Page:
We love The Smokies…there’s no denying that. I am always looking for great experiences for our family outside of the usual tourist-y spots. I really wanted to hike on a recent trip so I consulted one of my favorite hiking books: Day Hikes of the Smokies. I decided on Forney Ridge Trail that ends in the breathtaking, Andrew’s Bald. Round trip the hike is 3.5 miles and ranked as moderate in my book. One problem: the trail head is located at Clingman’s Dome (you know, that awesome, busy, popular spot that can back up traffic for miles….ugh!). Well, some days, much to my family’s chagrin, I cannot be stopped! We filled our water bottles, grabbed some snacks and hit the road.
To get to the Trail Head, you’ll follow NewFound Gap road, then watch for the signs for Clingman’s Dome. On this day our family (true to form) just couldn’t get up and go early enough to beat the crowds. We knew we were in for some traffic. We packed our patient hats (okay, so maybe not really, but it sounds good..and if you get started late like we did, I suggest you remember to pack yours!) and headed on our way. The beauty along Newfound Gap road should not be taken for granted. Make the passengers in the car look out the window…SO. MUCH. BEAUTY. Driver: keep your eyes on the road-twists, turns and tourists. There are many pull-offs where you can stop and take pictures. Once you see the signs for Clingman’s Dome, follow them until you reach the parking lot. If you’re like us, you’ll circle and wait for someone to leave…seriously…all the spots were full and we had to just keep driving until we stalked someone on the way to their car. We applied our sunscreen and headed for the line. The line for the bathroom. You’ll want to make this stop before you hit the trail…trust me!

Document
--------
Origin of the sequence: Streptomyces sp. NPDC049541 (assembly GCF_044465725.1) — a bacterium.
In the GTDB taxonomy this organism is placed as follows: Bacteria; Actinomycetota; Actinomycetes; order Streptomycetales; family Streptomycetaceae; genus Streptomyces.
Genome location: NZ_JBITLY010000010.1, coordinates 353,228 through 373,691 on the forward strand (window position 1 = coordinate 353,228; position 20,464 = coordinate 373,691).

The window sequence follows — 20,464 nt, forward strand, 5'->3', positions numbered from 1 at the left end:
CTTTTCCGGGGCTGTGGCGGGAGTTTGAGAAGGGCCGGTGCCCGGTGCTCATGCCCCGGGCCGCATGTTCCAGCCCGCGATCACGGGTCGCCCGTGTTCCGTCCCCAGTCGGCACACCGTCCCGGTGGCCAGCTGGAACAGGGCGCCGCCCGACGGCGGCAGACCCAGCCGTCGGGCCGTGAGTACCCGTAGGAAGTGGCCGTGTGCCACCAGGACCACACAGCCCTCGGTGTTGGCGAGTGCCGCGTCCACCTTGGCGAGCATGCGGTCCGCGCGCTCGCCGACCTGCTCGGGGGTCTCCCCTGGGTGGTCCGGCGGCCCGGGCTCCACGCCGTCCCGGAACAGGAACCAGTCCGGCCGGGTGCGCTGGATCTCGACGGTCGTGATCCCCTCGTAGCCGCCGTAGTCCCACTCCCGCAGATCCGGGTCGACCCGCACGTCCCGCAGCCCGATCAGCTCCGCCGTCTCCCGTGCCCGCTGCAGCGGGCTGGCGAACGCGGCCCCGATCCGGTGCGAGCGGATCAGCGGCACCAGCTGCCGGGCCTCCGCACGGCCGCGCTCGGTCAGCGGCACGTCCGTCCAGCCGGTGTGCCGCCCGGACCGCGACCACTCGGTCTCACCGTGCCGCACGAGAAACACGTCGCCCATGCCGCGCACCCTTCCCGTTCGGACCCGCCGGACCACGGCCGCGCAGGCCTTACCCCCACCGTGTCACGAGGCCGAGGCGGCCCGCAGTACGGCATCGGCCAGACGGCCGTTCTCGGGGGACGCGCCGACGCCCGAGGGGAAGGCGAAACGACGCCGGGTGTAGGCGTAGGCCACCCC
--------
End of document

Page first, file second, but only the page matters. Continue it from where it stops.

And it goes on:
Once you’ve taken care of the necessities, head toward the trailhead. You may miss it if you aren’t looking for it. Head toward the paved trail that takes you up to Clingman’s Dome. Of course, along the way you may want to stop for the obligatory photos with all the pretty scenery, read about all the places you can see on a clear day (if you’re lucky it is a clear day, if it’s not clear, you’re in the mountains so you’re lucky enough!). Once you’re closer, you’ll see a trail head off to the left before the Clingman’s Dome path…it’s marked if you’re looking. Most people aren’t and walk right by it.
When you start off, it’s rocky, full of roots and on our visit, HOT! HOT! HOT! There’s like, NO shade. Don’t worry…the payoff is tremendous. But not to worry, there are also areas with stairs made of rock . Once you’re on the trail a bit, you’ll have areas of shade and more dense forest that offer cooler temps. You’ll want to pay close attention since there are a couple of junctions on this trail. Follow the signs to Andrew’s Bald. The trail to the Bald is 1.7 miles. The final few feet before the bald are dense and green and you’ll notice the open space up ahead. When I was walking toward the clearing I was dizzy with anticipation. You could see the sunlight pouring in through the green trees. I knew the view was gonna be good. This hike did not disappoint. The views. The silence (I mean, what could possibly quiet my three kids…apparently great views!). Whoa.
So, we sat and enjoyed snacks, more water and the beauty. We admired, stood astonished, in awe at this world we’re in and basked in the sunlight Here’s a shot of me after we made it to the bald that my hubby snapped of me. Mom wins!
After lots of admiring (and finally a little complaining from the kids), we headed back toward the car a little quieter than before. No doubt we were all affected by nature that day. And maybe just a little tired.
Tips for hiking this trail:
-Pack plenty of water (at least a liter per person).
-Take snacks, or better yet pack a lunch and a blanket to enjoy the views while you eat.
-Remember to pack out what you pack in-Leave No Trace.
-Wear sensible shoes (for goodness sake, please no flip-flops, heels or open-toed dress sandals).
-Give yourself at least 3 hours if you have little ones hiking with you.
-Enjoy the scenery.